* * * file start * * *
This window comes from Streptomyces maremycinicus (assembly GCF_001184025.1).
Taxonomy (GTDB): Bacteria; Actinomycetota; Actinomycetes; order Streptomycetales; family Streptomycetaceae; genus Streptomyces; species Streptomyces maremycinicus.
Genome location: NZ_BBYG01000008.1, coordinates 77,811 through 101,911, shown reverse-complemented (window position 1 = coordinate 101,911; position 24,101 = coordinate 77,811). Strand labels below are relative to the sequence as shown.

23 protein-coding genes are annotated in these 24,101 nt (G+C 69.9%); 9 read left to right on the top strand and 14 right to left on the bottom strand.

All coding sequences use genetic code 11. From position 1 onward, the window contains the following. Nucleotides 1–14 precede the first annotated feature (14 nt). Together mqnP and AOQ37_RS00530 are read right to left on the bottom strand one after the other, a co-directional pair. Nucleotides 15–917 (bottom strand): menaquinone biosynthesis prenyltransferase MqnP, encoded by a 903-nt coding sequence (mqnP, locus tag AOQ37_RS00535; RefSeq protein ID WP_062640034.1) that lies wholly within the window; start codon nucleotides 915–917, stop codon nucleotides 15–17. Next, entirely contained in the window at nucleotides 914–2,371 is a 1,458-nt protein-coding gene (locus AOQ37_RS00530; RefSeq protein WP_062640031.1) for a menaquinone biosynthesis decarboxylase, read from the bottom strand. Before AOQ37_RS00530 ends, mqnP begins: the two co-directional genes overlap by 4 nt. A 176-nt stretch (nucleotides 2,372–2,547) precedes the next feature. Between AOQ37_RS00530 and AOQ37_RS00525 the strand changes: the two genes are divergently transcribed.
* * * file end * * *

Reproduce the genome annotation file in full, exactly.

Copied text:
This window comes from Streptomyces maremycinicus (assembly GCF_001184025.1).
Taxonomy (GTDB): Bacteria; Actinomycetota; Actinomycetes; order Streptomycetales; family Streptomycetaceae; genus Streptomyces; species Streptomyces maremycinicus.
Genome location: NZ_BBYG01000008.1, coordinates 77,811 through 101,911, shown reverse-complemented (window position 1 = coordinate 101,911; position 24,101 = coordinate 77,811). Strand labels below are relative to the sequence as shown.

23 protein-coding genes are annotated in these 24,101 nt (G+C 69.9%); 9 read left to right on the top strand and 14 right to left on the bottom strand.

All coding sequences use genetic code 11. From position 1 onward, the window contains the following. Nucleotides 1–14 precede the first annotated feature (14 nt). Together mqnP and AOQ37_RS00530 are read right to left on the bottom strand one after the other, a co-directional pair. Nucleotides 15–917 (bottom strand): menaquinone biosynthesis prenyltransferase MqnP, encoded by a 903-nt coding sequence (mqnP, locus tag AOQ37_RS00535; RefSeq protein ID WP_062640034.1) that lies wholly within the window; start codon nucleotides 915–917, stop codon nucleotides 15–17. Next, entirely contained in the window at nucleotides 914–2,371 is a 1,458-nt protein-coding gene (locus AOQ37_RS00530; RefSeq protein WP_062640031.1) for a menaquinone biosynthesis decarboxylase, read from the bottom strand. Before AOQ37_RS00530 ends, mqnP begins: the two co-directional genes overlap by 4 nt. A 176-nt stretch (nucleotides 2,372–2,547) precedes the next feature. Between AOQ37_RS00530 and AOQ37_RS00525 the strand changes: the two genes are divergently transcribed.